Online marketplaces at the border: between challenges and disruption

Friday 10 January 2020 07:46 CET | Editor: Anda Kania | Interview

Jeremy Gottschalk, Marketplace Risk: As marketplaces continue to disrupt traditional business models, we can expect to see a push back by traditional businesses and government agencies and officials as well, who may see marketplaces as a threat

Could you please provide several insights into the current size and growth of the online marketplaces?

Online marketplaces continue to proliferate as the horizontal marketplaces are disrupted by the vertical ones. If you think of the original marketplaces, such as eBay or  Craigslist, and the broad variety of goods and services that were transacted through those marketplaces, you get an idea for the potential for verticalized, online marketplaces. In other words, the broad variety of goods and services available through those horizontal marketplaces are being individualized into very specific marketplaces focusing on a specific good or service. And, now that marketplaces have become so ubiquitous, that is, just about everyone with a smartphone is familiar with them or has used them, the possibilities are endless. As an example, we are starting to see tremendous growth with professional marketplaces like accountants, doctors and lawyers. 

What are the main drivers of marketplaces’ development?

First and foremost, the technology and the availability of smartphones. It seems that everyone has a smartphone and is connected to the internet. The second driver is the sheer size of the millennial population and those who are 'digital natives' or otherwise comfortable with technology. The combination of technology and adoption has led to the expectation that any good or service should be available wherever and whenever. This creates the unique opportunity to develop marketplaces around just about any good or service. Combined with this, marketplaces are making strides with trust and safety, which is the ultimate barrier to adoption. So, when people trust that a transaction for a good or service will be 'safe' and that good or service is actually delivered, the sky becomes the limit and we are only limited by our own imagination.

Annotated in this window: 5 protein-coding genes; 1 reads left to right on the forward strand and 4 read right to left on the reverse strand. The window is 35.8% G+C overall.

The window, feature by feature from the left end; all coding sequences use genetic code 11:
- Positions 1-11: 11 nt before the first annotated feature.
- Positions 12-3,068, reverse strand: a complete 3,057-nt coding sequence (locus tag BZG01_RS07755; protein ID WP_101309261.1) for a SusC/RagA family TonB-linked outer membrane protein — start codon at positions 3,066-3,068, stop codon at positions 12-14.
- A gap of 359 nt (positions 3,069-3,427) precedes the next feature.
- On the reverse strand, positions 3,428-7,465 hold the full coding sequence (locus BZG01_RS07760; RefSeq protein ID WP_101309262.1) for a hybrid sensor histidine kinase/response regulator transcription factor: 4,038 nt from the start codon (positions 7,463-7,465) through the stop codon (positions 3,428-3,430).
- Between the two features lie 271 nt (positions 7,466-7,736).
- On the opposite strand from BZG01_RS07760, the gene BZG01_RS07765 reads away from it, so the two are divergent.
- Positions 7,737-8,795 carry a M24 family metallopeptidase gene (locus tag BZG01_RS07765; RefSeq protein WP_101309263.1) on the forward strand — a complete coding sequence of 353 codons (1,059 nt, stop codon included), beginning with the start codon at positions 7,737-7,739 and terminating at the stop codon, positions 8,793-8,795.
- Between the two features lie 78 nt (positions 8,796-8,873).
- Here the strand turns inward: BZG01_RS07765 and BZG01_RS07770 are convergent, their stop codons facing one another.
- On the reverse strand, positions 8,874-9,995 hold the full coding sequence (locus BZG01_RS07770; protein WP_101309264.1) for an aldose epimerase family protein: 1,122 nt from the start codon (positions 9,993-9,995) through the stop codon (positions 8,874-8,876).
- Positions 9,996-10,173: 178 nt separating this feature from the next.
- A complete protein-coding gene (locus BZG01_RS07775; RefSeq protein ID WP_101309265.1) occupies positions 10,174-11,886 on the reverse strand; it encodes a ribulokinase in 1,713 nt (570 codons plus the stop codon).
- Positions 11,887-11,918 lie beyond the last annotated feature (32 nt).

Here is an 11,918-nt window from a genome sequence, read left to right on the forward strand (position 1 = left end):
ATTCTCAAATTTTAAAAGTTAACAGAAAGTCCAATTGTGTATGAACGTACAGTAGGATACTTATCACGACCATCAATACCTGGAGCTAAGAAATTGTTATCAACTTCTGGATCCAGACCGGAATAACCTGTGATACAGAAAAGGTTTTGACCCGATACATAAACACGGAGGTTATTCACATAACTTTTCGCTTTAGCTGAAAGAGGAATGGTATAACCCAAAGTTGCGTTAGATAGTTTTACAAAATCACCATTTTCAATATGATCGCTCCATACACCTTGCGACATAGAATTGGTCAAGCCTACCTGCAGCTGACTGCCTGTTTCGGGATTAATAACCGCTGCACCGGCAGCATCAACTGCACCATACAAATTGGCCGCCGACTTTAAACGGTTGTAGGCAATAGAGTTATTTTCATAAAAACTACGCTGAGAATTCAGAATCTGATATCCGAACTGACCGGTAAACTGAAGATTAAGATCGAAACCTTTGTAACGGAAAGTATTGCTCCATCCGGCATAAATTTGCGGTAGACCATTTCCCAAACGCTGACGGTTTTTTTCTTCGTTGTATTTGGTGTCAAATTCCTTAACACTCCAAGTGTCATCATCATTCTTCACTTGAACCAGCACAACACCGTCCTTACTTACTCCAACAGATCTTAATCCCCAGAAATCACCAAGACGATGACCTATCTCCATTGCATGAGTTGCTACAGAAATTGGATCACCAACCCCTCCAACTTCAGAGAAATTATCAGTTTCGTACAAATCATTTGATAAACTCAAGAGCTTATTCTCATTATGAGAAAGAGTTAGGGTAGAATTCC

Marketplaces bring a lot of opportunities for both businesses and consumers, yet risk and regulatory challenges still lie ahead. What are the best practices to face these challenges?

There is no silver 'risk management bullet.' That is, every marketplace has its own, distinct risks and regulatory challenges and must be evaluated differently. In terms of risks, the way that I approach managing those risks is to think through the business model and the product design against ways that the marketplace can be misused or misappropriated (for nefarious purposes), as well as what laws, rules and regulations govern the ultimate good or service being transacted. In some cases, it could be payment fraud. In other cases, it could be physical harm from one person by another. And, of course, everything in between. So, for each marketplace, you must think through how it can be leveraged for the wrong reason as well as the types of issues and accidents that can arise from proper use but unforeseen circumstances. 

When it comes to regulatory challenges, this, of course, differs for each type of transaction (good or service) according to each jurisdiction. So, understanding the laws, rules and regulations is key at the outset. But, because so many of these marketplaces are disrupting traditional business models and industries, it can be hard to know what applies where.